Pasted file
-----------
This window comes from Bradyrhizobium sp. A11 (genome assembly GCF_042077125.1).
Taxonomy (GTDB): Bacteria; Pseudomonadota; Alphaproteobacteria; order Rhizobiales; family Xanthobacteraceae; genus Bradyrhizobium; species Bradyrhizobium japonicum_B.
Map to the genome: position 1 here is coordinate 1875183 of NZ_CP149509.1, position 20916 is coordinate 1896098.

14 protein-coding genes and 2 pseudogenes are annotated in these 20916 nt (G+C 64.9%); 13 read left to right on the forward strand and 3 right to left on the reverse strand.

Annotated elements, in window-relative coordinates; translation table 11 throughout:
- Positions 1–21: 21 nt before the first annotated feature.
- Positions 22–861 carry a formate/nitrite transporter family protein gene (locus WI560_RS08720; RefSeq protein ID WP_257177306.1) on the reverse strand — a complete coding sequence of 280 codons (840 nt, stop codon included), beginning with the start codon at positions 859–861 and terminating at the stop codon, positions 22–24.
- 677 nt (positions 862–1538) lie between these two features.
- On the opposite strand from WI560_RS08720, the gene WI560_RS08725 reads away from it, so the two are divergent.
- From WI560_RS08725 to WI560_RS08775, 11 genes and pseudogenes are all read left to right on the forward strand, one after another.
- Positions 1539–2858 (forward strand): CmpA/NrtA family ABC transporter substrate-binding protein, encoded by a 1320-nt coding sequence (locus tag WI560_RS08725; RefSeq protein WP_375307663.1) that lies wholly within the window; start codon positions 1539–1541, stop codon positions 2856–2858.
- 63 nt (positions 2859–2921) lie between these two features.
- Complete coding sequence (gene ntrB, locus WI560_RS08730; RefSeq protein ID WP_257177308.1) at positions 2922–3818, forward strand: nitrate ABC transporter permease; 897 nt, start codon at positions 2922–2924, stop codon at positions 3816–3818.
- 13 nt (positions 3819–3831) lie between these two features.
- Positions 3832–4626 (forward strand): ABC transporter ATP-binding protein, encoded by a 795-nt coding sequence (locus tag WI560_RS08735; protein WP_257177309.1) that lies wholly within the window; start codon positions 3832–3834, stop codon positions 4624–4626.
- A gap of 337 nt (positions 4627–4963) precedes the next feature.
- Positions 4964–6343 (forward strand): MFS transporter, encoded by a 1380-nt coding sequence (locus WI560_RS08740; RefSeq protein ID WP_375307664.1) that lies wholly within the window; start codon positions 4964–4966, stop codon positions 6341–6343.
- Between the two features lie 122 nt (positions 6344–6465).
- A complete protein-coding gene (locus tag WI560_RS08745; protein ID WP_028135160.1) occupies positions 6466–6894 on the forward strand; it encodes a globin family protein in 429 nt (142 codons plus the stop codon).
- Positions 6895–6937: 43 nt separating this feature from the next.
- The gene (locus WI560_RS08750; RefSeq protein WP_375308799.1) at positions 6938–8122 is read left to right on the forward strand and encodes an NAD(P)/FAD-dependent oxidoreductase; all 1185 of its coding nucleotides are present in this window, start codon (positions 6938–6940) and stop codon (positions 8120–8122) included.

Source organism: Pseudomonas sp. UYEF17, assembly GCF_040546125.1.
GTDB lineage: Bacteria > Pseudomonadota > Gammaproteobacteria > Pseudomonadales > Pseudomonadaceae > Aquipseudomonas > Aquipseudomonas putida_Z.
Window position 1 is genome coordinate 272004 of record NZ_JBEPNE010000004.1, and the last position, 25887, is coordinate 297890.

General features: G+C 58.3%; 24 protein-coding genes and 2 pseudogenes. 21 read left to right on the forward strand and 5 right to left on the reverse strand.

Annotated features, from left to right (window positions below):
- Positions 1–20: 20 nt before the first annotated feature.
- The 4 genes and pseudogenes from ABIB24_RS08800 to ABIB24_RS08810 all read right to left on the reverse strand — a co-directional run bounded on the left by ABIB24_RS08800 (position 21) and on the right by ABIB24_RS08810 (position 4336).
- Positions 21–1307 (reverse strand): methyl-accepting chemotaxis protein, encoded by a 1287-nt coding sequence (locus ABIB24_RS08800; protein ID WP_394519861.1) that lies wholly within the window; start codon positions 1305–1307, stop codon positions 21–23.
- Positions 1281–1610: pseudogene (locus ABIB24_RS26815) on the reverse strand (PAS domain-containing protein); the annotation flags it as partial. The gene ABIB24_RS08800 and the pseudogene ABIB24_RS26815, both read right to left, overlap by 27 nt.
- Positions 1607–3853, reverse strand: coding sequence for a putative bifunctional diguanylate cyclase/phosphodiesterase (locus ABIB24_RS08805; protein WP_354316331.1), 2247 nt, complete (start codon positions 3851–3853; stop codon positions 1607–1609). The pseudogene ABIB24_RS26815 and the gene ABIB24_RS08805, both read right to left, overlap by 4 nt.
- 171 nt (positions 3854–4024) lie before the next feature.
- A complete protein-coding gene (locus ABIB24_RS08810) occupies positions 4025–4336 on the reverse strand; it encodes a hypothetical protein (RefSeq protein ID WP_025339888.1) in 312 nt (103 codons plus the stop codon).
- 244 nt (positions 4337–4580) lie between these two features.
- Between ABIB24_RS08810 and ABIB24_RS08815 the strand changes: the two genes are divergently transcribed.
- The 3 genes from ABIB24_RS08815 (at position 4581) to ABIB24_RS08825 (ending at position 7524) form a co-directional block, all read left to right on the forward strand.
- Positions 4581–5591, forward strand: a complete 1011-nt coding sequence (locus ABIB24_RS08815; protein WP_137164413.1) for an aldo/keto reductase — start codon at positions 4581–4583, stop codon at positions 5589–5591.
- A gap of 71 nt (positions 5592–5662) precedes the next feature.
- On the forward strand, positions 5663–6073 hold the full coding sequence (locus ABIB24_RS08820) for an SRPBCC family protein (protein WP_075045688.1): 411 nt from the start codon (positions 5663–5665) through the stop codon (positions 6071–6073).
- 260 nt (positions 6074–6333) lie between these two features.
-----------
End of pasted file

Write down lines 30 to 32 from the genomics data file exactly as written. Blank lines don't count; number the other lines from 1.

- Positions 1281–1610: pseudogene (locus ABIB24_RS26815) on the reverse strand (PAS domain-containing protein); the annotation flags it as partial. The gene ABIB24_RS08800 and the pseudogene ABIB24_RS26815, both read right to left, overlap by 27 nt.
- Positions 1607–3853, reverse strand: coding sequence for a putative bifunctional diguanylate cyclase/phosphodiesterase (locus ABIB24_RS08805; protein WP_354316331.1), 2247 nt, complete (start codon positions 3851–3853; stop codon positions 1607–1609). The pseudogene ABIB24_RS26815 and the gene ABIB24_RS08805, both read right to left, overlap by 4 nt.
- 171 nt (positions 3854–4024) lie before the next feature.